We’ve probably all had this experience at one time or another in regards something we’ve accomplished, but I must admit that seeing my first book in print for the first time was special. But moving on, I am acutely aware that it is my first book, and I have not yet reached the pinnacle of literary prowess or success.
Just recently, I read John LeCarre’s first book “Call for the Dead” written in 1961. The reviews at the time referred to it as “brilliant, suspenseful, thrilling…” As I read the book I could see flashes of the John LeCarre I came to greatly admire in “Tinker Tailor, Soldier, Spy” and “Smiley’s People”, but I could see that Mr. LeCarre still was working out his style in his first book. And so it is with me in Einstein’s Trunk. I tried a different style in my “Russia chapter” in the beginning and then moved to a more casual style when Rulon was the primary subject – trying to capture Rulon’s easy-going, Idaho rancher’s nature. I believe, it wasn’t until John LeCarre’s third book – The Spy Who Came in from the Cold” that he truly ‘broke out” as a writer. In any case, if after reading Einstein’s Trunk, if anyone has feedback on the style, good or bad, I would appreciate hearing their opinion.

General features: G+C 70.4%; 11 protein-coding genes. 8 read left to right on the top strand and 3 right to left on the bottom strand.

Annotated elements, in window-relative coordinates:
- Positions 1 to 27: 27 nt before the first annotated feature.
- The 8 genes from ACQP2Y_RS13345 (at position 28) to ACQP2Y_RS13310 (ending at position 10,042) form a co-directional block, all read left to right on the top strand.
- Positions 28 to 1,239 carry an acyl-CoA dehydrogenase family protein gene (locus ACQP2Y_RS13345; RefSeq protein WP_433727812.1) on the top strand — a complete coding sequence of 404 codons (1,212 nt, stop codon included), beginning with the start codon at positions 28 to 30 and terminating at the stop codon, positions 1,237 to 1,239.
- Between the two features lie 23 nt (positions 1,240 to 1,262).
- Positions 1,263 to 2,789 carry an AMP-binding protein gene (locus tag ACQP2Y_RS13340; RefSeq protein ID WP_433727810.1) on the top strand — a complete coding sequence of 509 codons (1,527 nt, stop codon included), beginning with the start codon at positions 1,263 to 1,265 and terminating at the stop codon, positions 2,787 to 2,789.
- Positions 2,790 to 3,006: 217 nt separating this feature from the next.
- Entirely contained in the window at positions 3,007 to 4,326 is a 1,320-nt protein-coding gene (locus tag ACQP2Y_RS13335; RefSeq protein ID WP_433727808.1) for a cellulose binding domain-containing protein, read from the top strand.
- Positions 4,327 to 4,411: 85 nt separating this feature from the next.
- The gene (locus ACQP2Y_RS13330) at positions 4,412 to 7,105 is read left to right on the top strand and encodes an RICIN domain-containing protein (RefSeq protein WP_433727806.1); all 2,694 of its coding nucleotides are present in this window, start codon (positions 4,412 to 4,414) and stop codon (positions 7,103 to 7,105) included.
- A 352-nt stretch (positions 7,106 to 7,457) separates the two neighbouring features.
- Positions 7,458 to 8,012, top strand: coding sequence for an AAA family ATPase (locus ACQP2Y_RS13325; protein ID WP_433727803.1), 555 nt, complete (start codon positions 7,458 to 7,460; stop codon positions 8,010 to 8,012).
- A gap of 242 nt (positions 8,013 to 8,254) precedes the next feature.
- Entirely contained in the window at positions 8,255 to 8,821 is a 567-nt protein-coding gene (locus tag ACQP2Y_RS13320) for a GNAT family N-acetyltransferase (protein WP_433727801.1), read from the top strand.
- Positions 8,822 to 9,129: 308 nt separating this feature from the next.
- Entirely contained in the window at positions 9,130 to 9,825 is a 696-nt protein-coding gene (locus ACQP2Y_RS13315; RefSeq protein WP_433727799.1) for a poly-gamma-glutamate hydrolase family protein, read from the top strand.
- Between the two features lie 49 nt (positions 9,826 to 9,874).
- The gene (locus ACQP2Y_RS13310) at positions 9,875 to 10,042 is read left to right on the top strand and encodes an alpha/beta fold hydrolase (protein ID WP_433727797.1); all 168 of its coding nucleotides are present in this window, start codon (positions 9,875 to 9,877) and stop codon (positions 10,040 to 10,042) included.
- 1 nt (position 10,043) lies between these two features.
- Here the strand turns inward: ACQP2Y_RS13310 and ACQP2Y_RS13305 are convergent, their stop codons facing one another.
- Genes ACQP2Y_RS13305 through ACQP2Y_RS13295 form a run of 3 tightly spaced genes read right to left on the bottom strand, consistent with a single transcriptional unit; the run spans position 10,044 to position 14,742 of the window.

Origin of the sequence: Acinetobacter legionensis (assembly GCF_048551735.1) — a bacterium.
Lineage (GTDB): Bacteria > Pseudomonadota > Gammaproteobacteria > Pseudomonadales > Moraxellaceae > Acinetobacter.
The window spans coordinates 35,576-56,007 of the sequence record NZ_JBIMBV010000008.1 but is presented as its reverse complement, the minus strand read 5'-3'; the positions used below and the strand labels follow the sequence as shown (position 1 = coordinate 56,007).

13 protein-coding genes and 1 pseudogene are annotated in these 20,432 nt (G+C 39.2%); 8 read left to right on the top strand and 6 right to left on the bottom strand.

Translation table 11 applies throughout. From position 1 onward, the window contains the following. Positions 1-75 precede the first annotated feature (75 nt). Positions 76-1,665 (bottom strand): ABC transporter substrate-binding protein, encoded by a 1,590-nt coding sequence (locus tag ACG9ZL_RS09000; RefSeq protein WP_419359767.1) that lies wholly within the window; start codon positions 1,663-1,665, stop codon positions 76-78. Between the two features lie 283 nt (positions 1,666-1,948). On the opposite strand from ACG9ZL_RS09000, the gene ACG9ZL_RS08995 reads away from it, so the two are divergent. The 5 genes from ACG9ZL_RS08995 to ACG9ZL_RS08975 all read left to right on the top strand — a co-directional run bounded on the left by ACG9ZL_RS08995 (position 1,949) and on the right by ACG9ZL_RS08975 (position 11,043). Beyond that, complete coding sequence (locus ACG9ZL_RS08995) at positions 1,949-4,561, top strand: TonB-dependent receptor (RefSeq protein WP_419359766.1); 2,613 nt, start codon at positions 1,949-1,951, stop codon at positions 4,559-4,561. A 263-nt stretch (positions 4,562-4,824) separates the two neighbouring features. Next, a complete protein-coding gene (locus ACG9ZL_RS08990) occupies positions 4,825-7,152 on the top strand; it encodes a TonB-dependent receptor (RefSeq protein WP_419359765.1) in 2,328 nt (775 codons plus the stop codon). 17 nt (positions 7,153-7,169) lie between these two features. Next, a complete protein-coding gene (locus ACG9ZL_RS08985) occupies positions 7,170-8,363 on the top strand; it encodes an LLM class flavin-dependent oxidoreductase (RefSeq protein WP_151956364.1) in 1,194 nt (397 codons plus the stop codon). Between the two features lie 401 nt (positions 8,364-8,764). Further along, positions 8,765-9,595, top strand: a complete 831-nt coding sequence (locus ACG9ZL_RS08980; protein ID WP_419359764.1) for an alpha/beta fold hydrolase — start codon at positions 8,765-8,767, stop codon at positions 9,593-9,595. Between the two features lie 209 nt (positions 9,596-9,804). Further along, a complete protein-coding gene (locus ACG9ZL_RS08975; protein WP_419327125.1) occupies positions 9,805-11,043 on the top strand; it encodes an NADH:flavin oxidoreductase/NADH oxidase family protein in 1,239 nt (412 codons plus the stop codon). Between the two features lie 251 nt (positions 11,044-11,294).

Next posting will be on why I have humor in my book – after all, aren’t thrillers supposed to be about serious people doing serious things like saving the world?
Zurich, March 21, 2011